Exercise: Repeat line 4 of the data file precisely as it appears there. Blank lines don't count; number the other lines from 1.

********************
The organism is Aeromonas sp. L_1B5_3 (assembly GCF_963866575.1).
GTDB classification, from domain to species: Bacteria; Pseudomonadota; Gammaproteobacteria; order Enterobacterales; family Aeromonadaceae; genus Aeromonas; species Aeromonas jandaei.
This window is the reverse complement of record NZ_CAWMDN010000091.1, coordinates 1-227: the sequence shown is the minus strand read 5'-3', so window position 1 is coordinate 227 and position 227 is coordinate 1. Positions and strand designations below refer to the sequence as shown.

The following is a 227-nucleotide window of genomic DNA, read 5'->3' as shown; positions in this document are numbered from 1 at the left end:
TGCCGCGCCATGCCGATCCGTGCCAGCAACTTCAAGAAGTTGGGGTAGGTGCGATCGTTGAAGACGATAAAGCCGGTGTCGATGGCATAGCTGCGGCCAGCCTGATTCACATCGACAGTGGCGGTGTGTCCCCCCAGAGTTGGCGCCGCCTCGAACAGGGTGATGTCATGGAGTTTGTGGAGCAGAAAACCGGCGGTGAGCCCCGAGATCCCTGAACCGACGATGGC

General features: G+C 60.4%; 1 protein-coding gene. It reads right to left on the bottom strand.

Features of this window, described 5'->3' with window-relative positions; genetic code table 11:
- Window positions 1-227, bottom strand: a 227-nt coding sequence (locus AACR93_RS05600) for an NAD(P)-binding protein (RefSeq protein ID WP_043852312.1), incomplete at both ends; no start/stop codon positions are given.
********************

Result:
The following is a 227-nucleotide window of genomic DNA, read 5'->3' as shown; positions in this document are numbered from 1 at the left end: